Marc Mauer, executive director of The Sentencing Project, which supports alternatives to prison, said the incarceration rates for blacks were troubling.

"It's not a sign of a healthy community when we've come to use incarceration at such rates," he said.

Mauer also criticized sentencing guidelines, which he said remove judges' discretion, and said arrests for drug and parole violations swell prisons.

"If we want to see the prison population reduced, we need a much more comprehensive approach to sentencing and drug policy," he said.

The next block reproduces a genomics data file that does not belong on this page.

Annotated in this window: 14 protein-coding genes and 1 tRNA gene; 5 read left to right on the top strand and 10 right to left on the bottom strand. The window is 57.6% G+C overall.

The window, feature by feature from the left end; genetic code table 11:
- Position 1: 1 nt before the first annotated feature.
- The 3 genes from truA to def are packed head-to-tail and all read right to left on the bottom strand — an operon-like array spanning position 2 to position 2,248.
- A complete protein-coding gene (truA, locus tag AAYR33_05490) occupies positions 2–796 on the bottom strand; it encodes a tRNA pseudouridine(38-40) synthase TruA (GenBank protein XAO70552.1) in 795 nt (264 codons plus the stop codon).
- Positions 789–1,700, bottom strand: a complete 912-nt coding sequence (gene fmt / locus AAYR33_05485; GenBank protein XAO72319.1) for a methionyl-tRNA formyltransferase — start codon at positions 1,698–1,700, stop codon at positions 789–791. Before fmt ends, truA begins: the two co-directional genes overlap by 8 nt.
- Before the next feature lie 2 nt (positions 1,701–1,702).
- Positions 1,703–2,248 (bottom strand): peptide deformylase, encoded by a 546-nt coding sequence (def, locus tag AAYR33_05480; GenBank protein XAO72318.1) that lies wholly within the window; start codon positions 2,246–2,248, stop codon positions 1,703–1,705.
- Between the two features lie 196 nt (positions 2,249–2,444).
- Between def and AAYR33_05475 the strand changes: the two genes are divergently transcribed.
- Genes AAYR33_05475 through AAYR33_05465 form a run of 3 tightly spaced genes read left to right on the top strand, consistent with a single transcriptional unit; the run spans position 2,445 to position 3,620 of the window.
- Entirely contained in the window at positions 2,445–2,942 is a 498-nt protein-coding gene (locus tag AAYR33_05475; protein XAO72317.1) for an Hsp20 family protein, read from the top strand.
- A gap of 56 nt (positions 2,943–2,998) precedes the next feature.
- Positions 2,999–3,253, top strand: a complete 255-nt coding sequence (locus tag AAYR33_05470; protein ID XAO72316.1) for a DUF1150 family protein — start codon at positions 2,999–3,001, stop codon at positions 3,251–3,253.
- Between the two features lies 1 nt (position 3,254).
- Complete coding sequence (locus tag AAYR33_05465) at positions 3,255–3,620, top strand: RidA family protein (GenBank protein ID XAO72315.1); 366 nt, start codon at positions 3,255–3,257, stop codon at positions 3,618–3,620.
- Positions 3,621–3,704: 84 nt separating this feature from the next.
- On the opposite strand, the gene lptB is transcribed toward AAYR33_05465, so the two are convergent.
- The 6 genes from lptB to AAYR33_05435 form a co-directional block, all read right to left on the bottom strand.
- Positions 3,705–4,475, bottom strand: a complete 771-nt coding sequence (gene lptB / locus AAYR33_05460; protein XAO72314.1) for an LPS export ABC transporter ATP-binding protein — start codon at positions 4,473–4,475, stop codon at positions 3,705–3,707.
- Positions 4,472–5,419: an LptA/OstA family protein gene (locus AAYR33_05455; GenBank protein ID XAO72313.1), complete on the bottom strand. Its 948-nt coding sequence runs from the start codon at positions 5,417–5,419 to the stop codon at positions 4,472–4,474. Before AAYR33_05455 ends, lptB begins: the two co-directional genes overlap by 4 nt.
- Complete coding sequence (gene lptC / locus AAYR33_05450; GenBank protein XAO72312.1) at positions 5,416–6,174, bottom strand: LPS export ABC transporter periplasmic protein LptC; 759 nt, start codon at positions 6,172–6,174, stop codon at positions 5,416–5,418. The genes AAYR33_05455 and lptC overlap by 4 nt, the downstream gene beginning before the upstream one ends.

Putting Blacks in Prison is the Latest Legacy of Slavery

from Thomas Paine's Corner

Source: Florida Times Union
by Tonyaa Weathersbee

For a minute, I almost wished I could dismiss Bryan Stevenson as a fanatic for his scary remarks on how a justice system stacked against black people is poised to push them back into the Jim Crow days.

But Stevenson, a lawyer who is the executive director of the Equal Justice Initiative of Alabama -- a nonprofit organization in Montgomery that represents poor people and Death Row prisoners who believe they have been unjustly convicted -- is no kook. And while what he said was scary, it was also sad.

And sobering.

"We're at a point in which we are incarcerating more people than ever before," Stevenson told a group of journalists at a symposium on civil rights at North Carolina A&T State University here.